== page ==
- OpenSea CEO Devin Finzer discussed the recent FTX collapse and the Solana NFT market with Decrypt.
- The top NFT marketplace recently announced that it will continue to enforce NFT creator royalties, despite counter moves from some rival platforms.
The recent collapse of cryptocurrency exchange FTX has spawned a contagion that’s spreading throughout the industry. Beyond individual users, numerous companies have revealed their exposure to FTX—including crypto lending firm BlockFi, which filed for Chapter 11 bankruptcy protection on Monday after halting customer withdrawals.
Devin Finzer, CEO and co-founder of leading NFT marketplace OpenSea, described the FTX downfall as a “tragic event” in a recent interview with Decrypt. “We’re still feeling the collateral damage across the space,” he said. “There’s no doubt that it’s a setback for crypto.”
OpenSea had no exposure to FTX or its associated Alameda Research trading firm, a company spokesperson confirmed to Decrypt. Amid the compounding wreckage, Finzer described what he sees as an “opportunity” for the industry to rebuild with a focus on trust while further embracing decentralization.
“I think for the broader crypto ecosystem, and for NFTs in particular,” Finzer said, “this is really an opportunity to invest in strong, continual trust with users.”
Finzer’s comments came amid debate over OpenSea’s announcement that it will continue to enforce creator royalties on NFT sales, following moves by some rival marketplaces to reject royalty fees. Royalty fees are typically set at 5% to 10% of the secondary sale price, and are paid automatically to NFT project creators by participating marketplaces.
OpenSea has long paid out royalties, but said earlier this month that it was considering various options amid the industry shift. Ultimately, after overwhelming feedback from NFT creators, OpenSea pledged to continue paying royalties. Finzer described the move as paramount to maintaining trust with creators, as Decrypt covered last week.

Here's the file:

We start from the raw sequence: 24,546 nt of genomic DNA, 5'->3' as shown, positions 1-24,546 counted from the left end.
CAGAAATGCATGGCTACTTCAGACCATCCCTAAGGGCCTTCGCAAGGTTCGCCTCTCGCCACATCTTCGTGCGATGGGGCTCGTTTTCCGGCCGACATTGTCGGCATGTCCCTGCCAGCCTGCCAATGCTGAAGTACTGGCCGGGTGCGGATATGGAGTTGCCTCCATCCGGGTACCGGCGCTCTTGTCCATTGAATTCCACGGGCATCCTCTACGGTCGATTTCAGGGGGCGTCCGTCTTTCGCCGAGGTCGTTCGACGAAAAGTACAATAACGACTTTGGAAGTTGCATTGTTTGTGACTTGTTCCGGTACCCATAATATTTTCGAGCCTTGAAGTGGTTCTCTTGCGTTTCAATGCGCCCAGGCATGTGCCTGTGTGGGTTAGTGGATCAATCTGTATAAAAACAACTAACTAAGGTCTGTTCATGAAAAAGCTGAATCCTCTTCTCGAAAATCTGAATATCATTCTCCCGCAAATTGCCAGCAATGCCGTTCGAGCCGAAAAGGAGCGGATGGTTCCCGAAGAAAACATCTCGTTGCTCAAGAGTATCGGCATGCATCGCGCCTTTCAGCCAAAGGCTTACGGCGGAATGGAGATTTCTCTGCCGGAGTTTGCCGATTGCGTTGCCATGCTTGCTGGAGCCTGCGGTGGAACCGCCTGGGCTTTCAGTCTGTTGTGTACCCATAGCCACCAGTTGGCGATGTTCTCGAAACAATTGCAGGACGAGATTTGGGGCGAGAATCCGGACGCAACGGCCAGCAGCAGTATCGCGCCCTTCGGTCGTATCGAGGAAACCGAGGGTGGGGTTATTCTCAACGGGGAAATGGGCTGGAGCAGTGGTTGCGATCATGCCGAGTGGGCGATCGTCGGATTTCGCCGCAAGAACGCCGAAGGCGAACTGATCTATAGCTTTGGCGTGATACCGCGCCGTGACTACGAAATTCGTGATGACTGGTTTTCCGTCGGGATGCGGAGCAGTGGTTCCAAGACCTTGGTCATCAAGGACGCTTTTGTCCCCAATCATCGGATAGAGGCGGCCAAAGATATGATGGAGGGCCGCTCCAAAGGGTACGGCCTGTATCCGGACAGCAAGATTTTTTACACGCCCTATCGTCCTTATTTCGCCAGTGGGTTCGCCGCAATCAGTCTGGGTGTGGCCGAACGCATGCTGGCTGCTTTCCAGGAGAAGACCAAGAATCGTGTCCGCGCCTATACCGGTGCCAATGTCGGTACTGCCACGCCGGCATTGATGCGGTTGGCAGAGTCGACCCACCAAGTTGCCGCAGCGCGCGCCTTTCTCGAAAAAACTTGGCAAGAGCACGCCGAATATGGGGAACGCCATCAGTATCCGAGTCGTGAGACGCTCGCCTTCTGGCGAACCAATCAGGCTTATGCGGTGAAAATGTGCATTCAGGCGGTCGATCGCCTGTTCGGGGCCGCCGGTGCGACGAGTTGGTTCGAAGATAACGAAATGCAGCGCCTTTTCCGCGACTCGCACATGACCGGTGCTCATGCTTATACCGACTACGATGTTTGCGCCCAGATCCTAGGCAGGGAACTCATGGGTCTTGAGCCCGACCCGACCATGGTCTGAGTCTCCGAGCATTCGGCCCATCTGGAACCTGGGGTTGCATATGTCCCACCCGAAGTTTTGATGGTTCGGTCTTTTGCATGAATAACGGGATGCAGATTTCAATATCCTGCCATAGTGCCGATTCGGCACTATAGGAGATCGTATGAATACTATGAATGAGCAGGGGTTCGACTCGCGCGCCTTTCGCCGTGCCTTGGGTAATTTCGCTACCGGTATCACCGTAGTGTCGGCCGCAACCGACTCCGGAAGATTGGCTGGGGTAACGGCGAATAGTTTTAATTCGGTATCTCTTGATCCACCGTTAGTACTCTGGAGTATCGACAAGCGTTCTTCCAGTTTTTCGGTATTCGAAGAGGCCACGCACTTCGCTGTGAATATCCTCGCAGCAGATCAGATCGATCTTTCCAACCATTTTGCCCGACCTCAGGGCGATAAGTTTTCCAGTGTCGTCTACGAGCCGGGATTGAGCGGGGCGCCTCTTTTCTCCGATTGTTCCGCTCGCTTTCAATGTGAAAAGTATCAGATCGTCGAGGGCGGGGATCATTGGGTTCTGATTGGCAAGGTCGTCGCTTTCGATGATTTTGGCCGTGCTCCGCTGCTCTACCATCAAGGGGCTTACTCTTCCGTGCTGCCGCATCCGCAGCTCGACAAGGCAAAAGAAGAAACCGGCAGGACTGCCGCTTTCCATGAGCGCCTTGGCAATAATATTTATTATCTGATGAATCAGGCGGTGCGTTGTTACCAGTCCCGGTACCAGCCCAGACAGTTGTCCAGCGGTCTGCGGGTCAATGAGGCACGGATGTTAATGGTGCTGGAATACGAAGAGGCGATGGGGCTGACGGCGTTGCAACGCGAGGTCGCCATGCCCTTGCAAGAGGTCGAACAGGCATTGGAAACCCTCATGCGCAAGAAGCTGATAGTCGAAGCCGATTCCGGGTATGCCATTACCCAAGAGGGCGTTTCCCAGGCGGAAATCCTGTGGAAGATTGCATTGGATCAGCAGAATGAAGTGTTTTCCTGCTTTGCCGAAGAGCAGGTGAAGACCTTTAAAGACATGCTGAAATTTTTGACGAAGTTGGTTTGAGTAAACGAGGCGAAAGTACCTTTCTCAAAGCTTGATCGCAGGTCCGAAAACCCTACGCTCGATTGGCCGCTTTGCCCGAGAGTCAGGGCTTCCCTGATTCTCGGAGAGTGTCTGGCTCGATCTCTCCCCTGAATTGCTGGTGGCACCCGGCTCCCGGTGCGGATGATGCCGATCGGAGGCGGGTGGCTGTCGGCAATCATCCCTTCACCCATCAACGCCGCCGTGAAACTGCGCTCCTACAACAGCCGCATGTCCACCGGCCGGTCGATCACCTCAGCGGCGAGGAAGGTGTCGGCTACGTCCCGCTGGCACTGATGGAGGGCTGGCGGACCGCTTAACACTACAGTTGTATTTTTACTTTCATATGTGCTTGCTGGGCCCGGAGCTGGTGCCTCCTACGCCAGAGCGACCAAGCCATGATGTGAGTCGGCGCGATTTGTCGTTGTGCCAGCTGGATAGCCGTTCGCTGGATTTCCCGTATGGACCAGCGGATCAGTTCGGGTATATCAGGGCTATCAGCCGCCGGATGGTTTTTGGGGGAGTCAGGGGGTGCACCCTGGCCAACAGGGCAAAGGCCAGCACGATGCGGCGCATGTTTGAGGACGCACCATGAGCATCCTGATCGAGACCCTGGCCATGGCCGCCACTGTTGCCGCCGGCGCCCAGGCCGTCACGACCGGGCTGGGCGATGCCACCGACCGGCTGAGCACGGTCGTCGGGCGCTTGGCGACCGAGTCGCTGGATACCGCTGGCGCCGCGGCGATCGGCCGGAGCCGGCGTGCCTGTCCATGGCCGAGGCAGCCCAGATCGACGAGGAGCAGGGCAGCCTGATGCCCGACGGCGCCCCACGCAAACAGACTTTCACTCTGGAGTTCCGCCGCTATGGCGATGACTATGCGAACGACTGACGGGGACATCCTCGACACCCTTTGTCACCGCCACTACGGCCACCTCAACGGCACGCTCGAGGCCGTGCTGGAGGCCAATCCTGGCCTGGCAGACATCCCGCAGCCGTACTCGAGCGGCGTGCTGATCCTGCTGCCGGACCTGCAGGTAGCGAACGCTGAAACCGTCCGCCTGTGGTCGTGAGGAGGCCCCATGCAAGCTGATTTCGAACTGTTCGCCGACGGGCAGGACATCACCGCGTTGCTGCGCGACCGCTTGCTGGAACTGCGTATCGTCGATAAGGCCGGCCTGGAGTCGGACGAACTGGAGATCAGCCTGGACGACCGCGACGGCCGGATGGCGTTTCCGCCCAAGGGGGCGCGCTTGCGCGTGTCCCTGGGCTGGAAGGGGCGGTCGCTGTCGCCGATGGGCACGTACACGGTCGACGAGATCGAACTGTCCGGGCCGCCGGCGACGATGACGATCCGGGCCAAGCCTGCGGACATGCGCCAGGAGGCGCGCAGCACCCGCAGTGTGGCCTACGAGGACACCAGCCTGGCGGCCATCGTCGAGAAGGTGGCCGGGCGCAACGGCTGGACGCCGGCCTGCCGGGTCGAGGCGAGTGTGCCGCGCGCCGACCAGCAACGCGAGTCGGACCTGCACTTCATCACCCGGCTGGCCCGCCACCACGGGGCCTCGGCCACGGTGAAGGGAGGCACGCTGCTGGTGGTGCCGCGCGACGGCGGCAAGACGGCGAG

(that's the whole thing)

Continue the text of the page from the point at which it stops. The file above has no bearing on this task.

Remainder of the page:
Decentralization also plays a role in that, he explained. OpenSea does not take custody of users’ assets when they list and trade NFTs, but some NFT marketplaces do.
Magic Eden, the top Solana NFT platform, has been criticized by rival platforms and other Web3 builders for holding listed NFTs in an escrow wallet, which some have deemed risky. FTX’s NFT marketplace also took custody of assets, and now those NFTs cannot be withdrawn by their rightful owners as the FTX empire undergoes bankruptcy proceedings.
“We actually operate through a system of decentralized smart contracts. We do not custody users’ funds or users’ NFTs,” Finzer explained. “And so there’s a lot of benefits to that type of system, over a central authority where things are a lot more opaque.”
Part of OpenSea’s move to encourage enforcement of royalties across the wider NFT ecosystem is the launch of a blocklist tool, which lets creators of new Ethereum NFT projects block platforms that don’t honor royalties. Rival marketplace X2Y2 has since changed course and adopted royalties, and has been removed from the blocklist as a result.
Over in the Solana NFT ecosystem, the vast majority of trades now take place on marketplaces that don’t require traders to pay creator royalties, although the largest of them—Magic Eden, with a nearly 90% market share on Solana—makes them optional for buyers to pay.
OpenSea began supporting Solana NFTs in April, but hasn’t made much of a dent in that market against the entrenched leader. According to data from Tiexo, OpenSea handled just over 0.1% of all Solana NFT trading volume over the past month.
As for the Solana NFT community’s view on enforcing royalties, Finzer said, “We haven’t necessarily seen as many positive signals yet [in Solana] as we’ve seen on Ethereum.”
OpenSea is looking into a similar blocklist enforcement tool for Solana, he said, but that it’s “a little more complicated” given its unique blockchain infrastructure. Alternatively, he pointed to Metaplex’s development of a new Solana NFT asset class standard that can enforce creator royalties on-chain, potentially avoiding the need for such a tool altogether.
In the meantime, the FTX contagion’s cascading effects are claiming victims across the crypto industry, and Finzer suggested that rebuilding from such a wide-ranging catastrophe could take a couple of years. Still, even though he called it the “biggest thing that has happened” in crypto since the Mt. Gox Bitcoin hack in 2014, he’s certain that the industry will bounce back.
“I have extreme confidence in the general resiliency of the community and the ecosystem,” Finzer asserted, “and the desire to move forward and build.”